AKRON (May 10, 2004) — Over the long term, respect is a much more effective motivator than fear.
Experience shows that respect appeals to more employees more often than fear does. After a while, a boss' attempted “fear factor” may wear thin—and could backfire.
In my last column, I described how two spineless bosses broke into the toolboxes of two solid and trustworthy technicians I know. They were looking for allegedly stolen or hidden shop tools. In both instances, these workers actually were de facto caretakers of certain shop tools at both of these businesses.
In reality, these workers were saving their bosses money by tending and accounting for certain specialty tools and smaller pieces of equipment that are vital to the service department's success. Unfortunately, both men made the same mistake of leaving tools locked up in their boxes on their days off.
Neither boss had issued any verbal or written warnings about “harboring” specialty tools for any reason. Instead, they showed the ultimate disrespect to these technicians by literally breaking into their toolboxes while they were at home.
In spite of being in the service business for years, somehow these managers never learned that fooling with a tech's tools—especially when he's not around—is the equivalent of a mortal sin.
Meantime, both techs assured me their home and cellular telephone numbers were readily available to their service managers. But no one called to offer an opportunity to retrieve the tools and perhaps apologize like gentlemen. I believe the techs when they say this because I've worked alongside them enough to know how they behave.
The service managers involved, who couldn't manage a one-man picnic if someone helped them, pulled cheap, heavy-handed stunts. In both instances, breaking into the toolbox of the shop's smartest technician was a misdirected show of authority intended to strike fear into the hearts of the work force—especially the “troublemakers” most attuned to the boss' antics and mental games.
Readers, this isn't a column about the legality or illegality of breaking into a worker's toolbox. At the very least, good managers issue verbal warnings about infractions first and note the warnings in the worker's file. That should be followed with written warnings and a requirement that the worker sign a copy of the warning. If you must confront an employee, do so personally and privately in your office.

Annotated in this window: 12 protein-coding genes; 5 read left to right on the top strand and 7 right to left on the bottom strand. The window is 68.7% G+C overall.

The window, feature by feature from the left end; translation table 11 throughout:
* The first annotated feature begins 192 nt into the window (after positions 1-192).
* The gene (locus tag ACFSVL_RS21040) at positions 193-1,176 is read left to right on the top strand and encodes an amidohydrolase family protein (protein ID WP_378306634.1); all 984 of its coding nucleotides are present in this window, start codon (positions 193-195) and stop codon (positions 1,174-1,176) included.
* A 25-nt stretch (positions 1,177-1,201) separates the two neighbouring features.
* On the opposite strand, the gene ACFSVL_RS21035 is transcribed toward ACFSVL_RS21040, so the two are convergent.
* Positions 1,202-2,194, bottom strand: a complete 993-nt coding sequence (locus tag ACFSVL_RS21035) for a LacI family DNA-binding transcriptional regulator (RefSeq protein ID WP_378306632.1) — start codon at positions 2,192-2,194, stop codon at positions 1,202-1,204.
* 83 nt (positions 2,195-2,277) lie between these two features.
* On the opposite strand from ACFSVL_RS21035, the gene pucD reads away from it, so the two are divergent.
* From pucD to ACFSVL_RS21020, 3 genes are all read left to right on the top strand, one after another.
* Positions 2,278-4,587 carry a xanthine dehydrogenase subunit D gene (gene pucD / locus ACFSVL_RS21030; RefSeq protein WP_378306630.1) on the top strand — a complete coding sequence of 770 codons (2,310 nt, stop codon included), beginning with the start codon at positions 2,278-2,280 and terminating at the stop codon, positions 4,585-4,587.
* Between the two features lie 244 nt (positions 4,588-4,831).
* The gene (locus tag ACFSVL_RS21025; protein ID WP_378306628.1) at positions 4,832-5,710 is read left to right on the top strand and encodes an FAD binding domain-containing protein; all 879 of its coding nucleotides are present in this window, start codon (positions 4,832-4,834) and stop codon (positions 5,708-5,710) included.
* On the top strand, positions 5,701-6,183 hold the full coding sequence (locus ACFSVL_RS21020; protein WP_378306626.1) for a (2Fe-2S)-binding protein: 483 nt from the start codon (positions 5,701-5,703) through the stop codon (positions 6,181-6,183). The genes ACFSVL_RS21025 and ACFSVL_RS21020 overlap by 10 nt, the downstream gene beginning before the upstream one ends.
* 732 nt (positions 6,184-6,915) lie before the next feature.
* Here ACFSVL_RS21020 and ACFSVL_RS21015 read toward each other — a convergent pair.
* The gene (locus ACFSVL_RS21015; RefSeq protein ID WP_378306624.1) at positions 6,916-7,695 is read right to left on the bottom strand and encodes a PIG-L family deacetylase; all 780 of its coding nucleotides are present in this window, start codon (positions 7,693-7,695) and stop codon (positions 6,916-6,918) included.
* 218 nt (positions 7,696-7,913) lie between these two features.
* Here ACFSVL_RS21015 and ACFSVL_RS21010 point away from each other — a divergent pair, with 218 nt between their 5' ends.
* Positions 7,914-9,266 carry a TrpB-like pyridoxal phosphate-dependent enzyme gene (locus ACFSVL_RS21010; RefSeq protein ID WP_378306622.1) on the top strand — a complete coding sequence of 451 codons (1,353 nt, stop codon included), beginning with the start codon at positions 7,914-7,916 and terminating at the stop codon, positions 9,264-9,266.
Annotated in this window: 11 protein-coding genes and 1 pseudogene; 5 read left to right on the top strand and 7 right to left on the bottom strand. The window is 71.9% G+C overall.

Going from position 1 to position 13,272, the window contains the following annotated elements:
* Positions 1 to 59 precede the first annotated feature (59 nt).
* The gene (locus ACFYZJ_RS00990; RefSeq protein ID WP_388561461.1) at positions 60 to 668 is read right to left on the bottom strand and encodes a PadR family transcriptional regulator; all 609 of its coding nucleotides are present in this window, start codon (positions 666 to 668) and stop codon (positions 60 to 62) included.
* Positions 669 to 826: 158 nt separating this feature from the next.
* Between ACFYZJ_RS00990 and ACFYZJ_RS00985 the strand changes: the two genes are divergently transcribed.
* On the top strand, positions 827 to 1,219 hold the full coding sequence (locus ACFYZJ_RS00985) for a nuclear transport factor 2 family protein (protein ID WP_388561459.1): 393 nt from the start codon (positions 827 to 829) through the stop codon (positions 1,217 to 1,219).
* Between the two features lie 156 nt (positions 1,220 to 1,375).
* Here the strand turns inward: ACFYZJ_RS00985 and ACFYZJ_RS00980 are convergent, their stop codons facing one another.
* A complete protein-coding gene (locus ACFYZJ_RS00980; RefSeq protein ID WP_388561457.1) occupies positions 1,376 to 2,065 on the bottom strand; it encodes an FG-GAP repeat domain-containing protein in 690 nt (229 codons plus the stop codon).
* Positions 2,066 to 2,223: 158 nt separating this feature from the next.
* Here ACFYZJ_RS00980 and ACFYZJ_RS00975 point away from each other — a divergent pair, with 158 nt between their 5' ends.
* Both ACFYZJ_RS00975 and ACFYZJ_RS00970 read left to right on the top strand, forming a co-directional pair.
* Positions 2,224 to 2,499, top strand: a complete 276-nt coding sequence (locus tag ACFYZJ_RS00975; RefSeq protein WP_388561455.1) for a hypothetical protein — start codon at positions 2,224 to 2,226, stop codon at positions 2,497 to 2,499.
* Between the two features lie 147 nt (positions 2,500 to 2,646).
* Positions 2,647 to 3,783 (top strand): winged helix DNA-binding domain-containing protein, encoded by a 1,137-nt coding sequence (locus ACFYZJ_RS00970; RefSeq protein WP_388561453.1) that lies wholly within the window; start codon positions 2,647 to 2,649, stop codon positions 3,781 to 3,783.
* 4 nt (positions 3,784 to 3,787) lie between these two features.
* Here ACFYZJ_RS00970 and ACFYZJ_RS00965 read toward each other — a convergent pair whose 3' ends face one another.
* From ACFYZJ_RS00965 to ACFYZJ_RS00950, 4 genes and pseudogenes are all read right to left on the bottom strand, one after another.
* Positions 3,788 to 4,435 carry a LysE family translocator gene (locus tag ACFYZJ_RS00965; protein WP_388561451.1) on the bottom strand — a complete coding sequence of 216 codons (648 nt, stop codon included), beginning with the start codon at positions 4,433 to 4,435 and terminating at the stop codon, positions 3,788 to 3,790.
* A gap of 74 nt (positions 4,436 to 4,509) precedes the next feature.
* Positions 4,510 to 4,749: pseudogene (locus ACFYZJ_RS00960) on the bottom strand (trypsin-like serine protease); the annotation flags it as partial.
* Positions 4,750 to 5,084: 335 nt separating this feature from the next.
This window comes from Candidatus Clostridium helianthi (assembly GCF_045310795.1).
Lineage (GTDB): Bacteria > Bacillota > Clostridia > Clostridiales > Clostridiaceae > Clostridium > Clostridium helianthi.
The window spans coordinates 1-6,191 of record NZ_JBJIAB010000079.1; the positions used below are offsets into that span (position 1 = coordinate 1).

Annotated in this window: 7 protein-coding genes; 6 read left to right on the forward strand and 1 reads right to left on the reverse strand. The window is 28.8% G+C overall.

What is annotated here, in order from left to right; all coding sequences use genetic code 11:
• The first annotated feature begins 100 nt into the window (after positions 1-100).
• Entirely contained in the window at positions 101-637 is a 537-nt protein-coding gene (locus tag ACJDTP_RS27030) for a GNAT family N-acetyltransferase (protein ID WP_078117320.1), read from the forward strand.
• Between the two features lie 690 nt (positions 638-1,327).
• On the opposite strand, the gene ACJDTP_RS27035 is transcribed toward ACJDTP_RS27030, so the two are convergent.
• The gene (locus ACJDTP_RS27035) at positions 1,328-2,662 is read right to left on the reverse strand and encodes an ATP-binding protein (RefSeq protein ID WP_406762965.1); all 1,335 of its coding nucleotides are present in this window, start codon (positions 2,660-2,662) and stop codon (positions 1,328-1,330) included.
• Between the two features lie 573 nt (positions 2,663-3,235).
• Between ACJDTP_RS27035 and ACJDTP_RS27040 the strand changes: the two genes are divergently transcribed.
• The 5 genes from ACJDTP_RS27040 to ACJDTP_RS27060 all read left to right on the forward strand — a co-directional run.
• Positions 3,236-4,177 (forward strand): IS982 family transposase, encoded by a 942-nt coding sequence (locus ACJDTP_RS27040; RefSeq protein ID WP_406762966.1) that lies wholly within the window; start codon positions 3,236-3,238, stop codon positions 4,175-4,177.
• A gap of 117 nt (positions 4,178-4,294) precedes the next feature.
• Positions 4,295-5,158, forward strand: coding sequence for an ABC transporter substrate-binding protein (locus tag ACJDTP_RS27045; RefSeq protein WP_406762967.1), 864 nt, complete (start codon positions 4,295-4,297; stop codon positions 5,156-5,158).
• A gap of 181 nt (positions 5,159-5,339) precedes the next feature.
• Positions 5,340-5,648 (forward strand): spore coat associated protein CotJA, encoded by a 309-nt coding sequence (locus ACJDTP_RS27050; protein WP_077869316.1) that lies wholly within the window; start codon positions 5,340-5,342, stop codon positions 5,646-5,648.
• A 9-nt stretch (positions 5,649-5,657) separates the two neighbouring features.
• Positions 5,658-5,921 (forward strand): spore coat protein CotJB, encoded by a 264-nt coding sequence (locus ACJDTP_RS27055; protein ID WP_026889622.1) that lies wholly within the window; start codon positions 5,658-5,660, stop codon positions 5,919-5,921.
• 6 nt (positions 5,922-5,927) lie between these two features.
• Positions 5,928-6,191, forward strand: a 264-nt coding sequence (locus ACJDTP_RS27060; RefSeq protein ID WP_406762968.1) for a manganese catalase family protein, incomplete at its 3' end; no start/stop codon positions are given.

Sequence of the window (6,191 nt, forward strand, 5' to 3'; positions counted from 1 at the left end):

No, this column recognizes the lengths to which insecure, incompetent managers sometimes go when their rule-by-fear tactics fail. These are bosses who habitually overschedule jobs and then berate good, conscientious employees who simply can't turn out the unrealistic volume of work demanded of them. These are bosses who routinely overpromise on tough troubleshooting jobs. Then they keep visiting the diagnostic tech's service bay, haranguing him about his progress on a job no one else in town would touch—let alone finish by 5 p.m. These are managers who pitch temper tantrums every time productivity numbers decline.
The net result of these break-ins is that one tech has left, taking his best customers with him. The other tech is about to leave and most assuredly will take clientele with him. Both men love their work and had successfully tuned out their managers' antics for many years. But eventually, they explained, the threats and disrespect take their toll.
Some bosses are in the top chair by luck or happenstance and have managed to hang on mostly by bullying everyone around them. In some cases, this breed of boss will admit that because his boss bullied him, it's the only technique he knows. Plus, striking fear in employees is the best way he knows to direct attention away from his own shortcomings and lack of people skills.
Recognize that workers don't expect the boss to know everything or to be Mr./Ms. Lovable to everyone all the time. But they definitely expect and deserve fairness and respect. The best way to achieve that is to get their input and keep them involved. After all, they often know the best way to do the job right and keep customers coming back. If you communicate with them, the worst reaction you'll get is, “Wow, he listens to me!”
Try that technique and let me know what happens.